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Crittall hits the Bullseye in Bristol



Crittall windows have been installed in a refurbished historic tower in a harbourside location in the centre of Bristol.

The Cheese Lane Shot Tower, although only constructed in 1969, has more than one claim to fame. The 43-metre tall reinforced concrete structure was designed as a replacement for the very first such building ever constructed, the Watts Tower, built by a local man William Watts who in 1775 invented the process of manufacturing lead shot for pistols and muskets by dropping molten lead through a sieve vertically into a tank of water. The molten metal forms into a spherical shape as it falls and solidifies in the water.

The original tower was demolished in 1968 but replaced by the present structure which became the last shot tower to be built in England. It was listed Grade II by English Heritage in 1995 thus saving it from demolition to make way for an office development. Instead, it was incorporated into the scheme as a local landmark.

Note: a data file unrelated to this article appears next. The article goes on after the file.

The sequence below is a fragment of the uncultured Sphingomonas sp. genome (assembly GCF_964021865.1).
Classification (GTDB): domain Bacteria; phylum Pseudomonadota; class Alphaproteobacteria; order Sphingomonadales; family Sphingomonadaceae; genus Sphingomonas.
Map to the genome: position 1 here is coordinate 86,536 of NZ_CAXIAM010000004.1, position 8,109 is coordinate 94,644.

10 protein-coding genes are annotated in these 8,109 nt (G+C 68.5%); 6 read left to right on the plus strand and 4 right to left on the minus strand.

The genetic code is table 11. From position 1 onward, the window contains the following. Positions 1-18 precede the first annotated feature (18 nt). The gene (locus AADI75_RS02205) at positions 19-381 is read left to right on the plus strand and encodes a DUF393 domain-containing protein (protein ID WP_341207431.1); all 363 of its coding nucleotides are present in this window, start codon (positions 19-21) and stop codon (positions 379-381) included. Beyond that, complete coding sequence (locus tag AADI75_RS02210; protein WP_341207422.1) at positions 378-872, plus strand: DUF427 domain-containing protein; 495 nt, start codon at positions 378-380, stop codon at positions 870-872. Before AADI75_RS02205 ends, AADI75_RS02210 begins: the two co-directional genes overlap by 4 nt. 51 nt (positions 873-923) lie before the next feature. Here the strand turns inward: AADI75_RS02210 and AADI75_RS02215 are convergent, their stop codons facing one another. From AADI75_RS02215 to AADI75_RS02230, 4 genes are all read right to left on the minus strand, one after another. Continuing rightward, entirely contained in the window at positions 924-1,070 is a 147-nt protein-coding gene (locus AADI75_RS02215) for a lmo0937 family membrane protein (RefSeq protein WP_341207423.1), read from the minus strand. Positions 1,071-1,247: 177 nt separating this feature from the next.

Crittall Corporate W20 vertical pivot and fixed windows with pressed metal cills have been installed in the 12-sided room at the top of the tower. This was originally the crucible room that housed a gas-fired cast iron cauldron where lead ingots were melted before the molten metal was dropped down the tower. The room, with its new fenestration, is now available to rent as a unique meeting space.

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